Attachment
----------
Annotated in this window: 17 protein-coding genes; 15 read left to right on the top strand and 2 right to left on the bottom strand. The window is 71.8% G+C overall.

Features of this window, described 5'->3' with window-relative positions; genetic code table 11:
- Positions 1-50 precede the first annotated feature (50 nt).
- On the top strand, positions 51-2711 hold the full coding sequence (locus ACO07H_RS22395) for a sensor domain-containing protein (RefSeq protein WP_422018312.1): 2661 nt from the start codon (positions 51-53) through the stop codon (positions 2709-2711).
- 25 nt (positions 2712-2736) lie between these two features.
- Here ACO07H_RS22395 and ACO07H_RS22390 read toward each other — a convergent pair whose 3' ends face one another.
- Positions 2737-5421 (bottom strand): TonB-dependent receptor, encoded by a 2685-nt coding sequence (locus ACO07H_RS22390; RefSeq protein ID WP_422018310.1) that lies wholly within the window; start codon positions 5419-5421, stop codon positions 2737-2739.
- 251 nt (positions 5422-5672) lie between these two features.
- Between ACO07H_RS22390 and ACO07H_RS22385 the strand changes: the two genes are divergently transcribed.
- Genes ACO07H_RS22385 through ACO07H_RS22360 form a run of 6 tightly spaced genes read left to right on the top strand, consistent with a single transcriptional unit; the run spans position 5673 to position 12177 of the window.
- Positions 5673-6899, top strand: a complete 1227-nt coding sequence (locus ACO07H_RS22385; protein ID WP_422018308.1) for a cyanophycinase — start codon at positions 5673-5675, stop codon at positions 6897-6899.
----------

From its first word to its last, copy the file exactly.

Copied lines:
Annotated in this window: 17 protein-coding genes; 15 read left to right on the top strand and 2 right to left on the bottom strand. The window is 71.8% G+C overall.

Features of this window, described 5'->3' with window-relative positions; genetic code table 11:
- Positions 1-50 precede the first annotated feature (50 nt).
- On the top strand, positions 51-2711 hold the full coding sequence (locus ACO07H_RS22395) for a sensor domain-containing protein (RefSeq protein WP_422018312.1): 2661 nt from the start codon (positions 51-53) through the stop codon (positions 2709-2711).
- 25 nt (positions 2712-2736) lie between these two features.
- Here ACO07H_RS22395 and ACO07H_RS22390 read toward each other — a convergent pair whose 3' ends face one another.
- Positions 2737-5421 (bottom strand): TonB-dependent receptor, encoded by a 2685-nt coding sequence (locus ACO07H_RS22390; RefSeq protein ID WP_422018310.1) that lies wholly within the window; start codon positions 5419-5421, stop codon positions 2737-2739.
- 251 nt (positions 5422-5672) lie between these two features.
- Between ACO07H_RS22390 and ACO07H_RS22385 the strand changes: the two genes are divergently transcribed.
- Genes ACO07H_RS22385 through ACO07H_RS22360 form a run of 6 tightly spaced genes read left to right on the top strand, consistent with a single transcriptional unit; the run spans position 5673 to position 12177 of the window.
- Positions 5673-6899, top strand: a complete 1227-nt coding sequence (locus ACO07H_RS22385; protein ID WP_422018308.1) for a cyanophycinase — start codon at positions 5673-5675, stop codon at positions 6897-6899.